For more information, please see the UC-Davis press release.

Movie:

Recorded by Kenneth Eum, Lillian Patrón, and Christophe Dupré in the MBL Neurobiology course


The Marine Biological Laboratory (MBL) is dedicated to scientific discovery and improving the human condition through research and education in biology, biomedicine, and environmental science. Founded in Woods Hole, Massachusetts, in 1888, the MBL is a private, nonprofit institution and an affiliate of the University of Chicago.

Diana Kenney | Eurek Alert!
Further information:
http://www.mbl.edu/blog/tarantula-toxin-is-used-to-report-on-electrical-activity-in-live-cells-2/

More articles from Life Sciences:

nachricht Discovery of a Key Regulatory Gene in Cardiac Valve Formation
24.05.2017 | Universität Basel

nachricht Carcinogenic soot particles from GDI engines
24.05.2017 | Empa - Eidgenössische Materialprüfungs- und Forschungsanstalt

All articles from Life Sciences >>>

The most recent press releases about innovation >>>

Die letzten 5 Focus-News des innovations-reports im Überblick:

Im Focus: A quantum walk of photons

Physicists from the University of Würzburg are capable of generating identical looking single light particles at the push of a button. Two new studies now demonstrate the potential this method holds.

The quantum computer has fuelled the imagination of scientists for decades: It is based on fundamentally different phenomena than a conventional computer....

Im Focus: Turmoil in sluggish electrons’ existence

An international team of physicists has monitored the scattering behaviour of electrons in a non-conducting material in real-time. Their insights could be beneficial for radiotherapy.

We can refer to electrons in non-conducting materials as ‘sluggish’. Typically, they remain fixed in a location, deep inside an atomic composite. It is hence...

Im Focus: Wafer-thin Magnetic Materials Developed for Future Quantum Technologies

Two-dimensional magnetic structures are regarded as a promising material for new types of data storage, since the magnetic properties of individual molecular building blocks can be investigated and modified. For the first time, researchers have now produced a wafer-thin ferrimagnet, in which molecules with different magnetic centers arrange themselves on a gold surface to form a checkerboard pattern. Scientists at the Swiss Nanoscience Institute at the University of Basel and the Paul Scherrer Institute published their findings in the journal Nature Communications.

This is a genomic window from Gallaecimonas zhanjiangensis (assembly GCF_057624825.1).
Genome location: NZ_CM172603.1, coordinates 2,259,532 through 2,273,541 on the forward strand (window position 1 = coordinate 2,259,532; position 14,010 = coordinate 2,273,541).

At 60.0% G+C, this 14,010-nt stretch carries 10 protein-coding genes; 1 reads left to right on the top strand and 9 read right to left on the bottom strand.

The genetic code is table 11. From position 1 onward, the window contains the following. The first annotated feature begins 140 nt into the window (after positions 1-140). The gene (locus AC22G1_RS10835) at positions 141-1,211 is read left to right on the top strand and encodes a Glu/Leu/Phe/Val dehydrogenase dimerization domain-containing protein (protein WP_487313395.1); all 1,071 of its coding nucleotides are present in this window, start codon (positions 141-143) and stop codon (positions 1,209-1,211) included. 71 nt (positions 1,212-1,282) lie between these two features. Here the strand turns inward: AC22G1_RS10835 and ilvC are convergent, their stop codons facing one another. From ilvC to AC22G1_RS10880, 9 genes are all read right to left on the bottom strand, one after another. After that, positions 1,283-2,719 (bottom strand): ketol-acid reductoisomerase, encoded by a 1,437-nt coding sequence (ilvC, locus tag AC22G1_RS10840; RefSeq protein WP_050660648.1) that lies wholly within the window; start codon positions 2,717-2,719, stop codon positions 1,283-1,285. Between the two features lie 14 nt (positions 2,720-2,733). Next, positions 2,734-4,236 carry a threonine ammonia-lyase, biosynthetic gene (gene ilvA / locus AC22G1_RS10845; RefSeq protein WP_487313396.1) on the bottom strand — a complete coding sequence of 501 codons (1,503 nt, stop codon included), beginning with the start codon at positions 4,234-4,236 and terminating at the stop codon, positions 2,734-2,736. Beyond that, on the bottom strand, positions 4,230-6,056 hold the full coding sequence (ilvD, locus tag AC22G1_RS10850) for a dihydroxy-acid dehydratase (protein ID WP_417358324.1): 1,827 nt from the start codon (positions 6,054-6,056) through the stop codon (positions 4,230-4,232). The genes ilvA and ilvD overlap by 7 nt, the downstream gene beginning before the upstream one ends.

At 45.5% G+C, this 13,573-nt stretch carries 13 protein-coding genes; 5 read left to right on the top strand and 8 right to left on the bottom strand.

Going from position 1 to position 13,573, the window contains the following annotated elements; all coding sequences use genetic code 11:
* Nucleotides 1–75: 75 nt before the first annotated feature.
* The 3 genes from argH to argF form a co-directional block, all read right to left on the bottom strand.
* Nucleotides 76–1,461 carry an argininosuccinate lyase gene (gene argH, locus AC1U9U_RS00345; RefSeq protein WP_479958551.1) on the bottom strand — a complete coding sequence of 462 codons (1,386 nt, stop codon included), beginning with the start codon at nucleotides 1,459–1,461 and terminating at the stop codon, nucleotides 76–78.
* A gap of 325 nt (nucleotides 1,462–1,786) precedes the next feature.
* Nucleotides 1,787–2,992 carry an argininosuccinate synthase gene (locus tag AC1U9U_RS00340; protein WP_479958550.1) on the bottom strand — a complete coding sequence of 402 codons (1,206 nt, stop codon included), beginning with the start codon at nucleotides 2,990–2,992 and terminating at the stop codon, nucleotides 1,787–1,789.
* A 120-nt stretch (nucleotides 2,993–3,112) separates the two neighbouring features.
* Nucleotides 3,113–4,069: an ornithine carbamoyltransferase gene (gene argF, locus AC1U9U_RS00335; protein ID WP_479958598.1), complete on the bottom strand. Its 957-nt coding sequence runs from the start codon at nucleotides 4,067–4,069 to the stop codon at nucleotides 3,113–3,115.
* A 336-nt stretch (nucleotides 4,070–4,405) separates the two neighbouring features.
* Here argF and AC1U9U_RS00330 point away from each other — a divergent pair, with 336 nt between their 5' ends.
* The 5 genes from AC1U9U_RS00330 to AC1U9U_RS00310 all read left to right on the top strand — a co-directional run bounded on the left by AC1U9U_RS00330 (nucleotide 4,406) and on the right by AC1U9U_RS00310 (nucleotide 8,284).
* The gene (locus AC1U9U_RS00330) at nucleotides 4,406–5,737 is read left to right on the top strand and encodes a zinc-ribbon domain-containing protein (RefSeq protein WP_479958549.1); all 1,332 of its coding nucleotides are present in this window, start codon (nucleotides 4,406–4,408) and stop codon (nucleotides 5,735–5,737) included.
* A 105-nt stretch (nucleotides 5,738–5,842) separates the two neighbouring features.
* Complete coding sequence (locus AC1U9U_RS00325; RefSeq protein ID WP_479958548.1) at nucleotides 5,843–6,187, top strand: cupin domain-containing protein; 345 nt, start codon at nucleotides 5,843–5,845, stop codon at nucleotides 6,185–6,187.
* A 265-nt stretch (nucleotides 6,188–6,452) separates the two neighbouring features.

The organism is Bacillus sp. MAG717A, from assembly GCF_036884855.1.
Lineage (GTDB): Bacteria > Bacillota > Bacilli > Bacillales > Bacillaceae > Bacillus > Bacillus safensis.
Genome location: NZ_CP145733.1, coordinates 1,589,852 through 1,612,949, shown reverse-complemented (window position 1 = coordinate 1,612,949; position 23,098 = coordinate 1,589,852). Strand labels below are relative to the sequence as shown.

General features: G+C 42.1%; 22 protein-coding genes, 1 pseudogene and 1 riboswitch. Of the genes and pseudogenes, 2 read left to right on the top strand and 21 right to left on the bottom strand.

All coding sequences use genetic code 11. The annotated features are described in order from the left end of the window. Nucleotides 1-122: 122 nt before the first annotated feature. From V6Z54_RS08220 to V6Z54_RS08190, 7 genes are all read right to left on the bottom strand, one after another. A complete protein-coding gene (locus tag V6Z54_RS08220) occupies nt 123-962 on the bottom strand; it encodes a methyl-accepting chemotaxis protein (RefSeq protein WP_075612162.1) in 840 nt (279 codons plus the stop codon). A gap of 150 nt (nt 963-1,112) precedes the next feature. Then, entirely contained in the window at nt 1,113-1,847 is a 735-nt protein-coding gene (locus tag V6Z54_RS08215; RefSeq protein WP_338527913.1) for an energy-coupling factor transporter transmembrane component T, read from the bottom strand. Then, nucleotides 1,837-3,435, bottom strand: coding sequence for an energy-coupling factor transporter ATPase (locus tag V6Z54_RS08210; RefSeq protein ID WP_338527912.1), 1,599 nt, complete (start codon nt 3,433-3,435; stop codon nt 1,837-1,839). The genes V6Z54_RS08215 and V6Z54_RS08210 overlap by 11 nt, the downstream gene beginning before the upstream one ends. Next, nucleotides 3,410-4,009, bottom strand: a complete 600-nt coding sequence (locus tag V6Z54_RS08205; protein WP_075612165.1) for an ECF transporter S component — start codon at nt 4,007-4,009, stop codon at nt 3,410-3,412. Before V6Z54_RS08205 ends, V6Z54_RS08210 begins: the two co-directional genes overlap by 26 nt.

Ferrimagnets are composed of two centers which are magnetized at different strengths and point in opposing directions. Two-dimensional, quasi-flat ferrimagnets...

Im Focus: World's thinnest hologram paves path to new 3-D world

Nano-hologram paves way for integration of 3-D holography into everyday electronics

An Australian-Chinese research team has created the world's thinnest hologram, paving the way towards the integration of 3D holography into everyday...

Im Focus: Using graphene to create quantum bits

In the race to produce a quantum computer, a number of projects are seeking a way to create quantum bits -- or qubits -- that are stable, meaning they are not much affected by changes in their environment. This normally needs highly nonlinear non-dissipative elements capable of functioning at very low temperatures.

In pursuit of this goal, researchers at EPFL's Laboratory of Photonics and Quantum Measurements LPQM (STI/SB), have investigated a nonlinear graphene-based...

All Focus news of the innovation-report >>>

Anzeige

Anzeige

Event News

Marine Conservation: IASS Contributes to UN Ocean Conference in New York on 5-9 June

24.05.2017 | Event News

AWK Aachen Machine Tool Colloquium 2017: Internet of Production for Agile Enterprises

23.05.2017 | Event News

Dortmund MST Conference presents Individualized Healthcare Solutions with micro and nanotechnology

22.05.2017 | Event News

 
Latest News

Physicists discover mechanism behind granular capillary effect

24.05.2017 | Physics and Astronomy

Measured for the first time: Direction of light waves changed by quantum effect

24.05.2017 | Physics and Astronomy

Marine Conservation: IASS Contributes to UN Ocean Conference in New York on 5-9 June

24.05.2017 | Event News

VideoLinks
B2B-VideoLinks
More VideoLinks >>>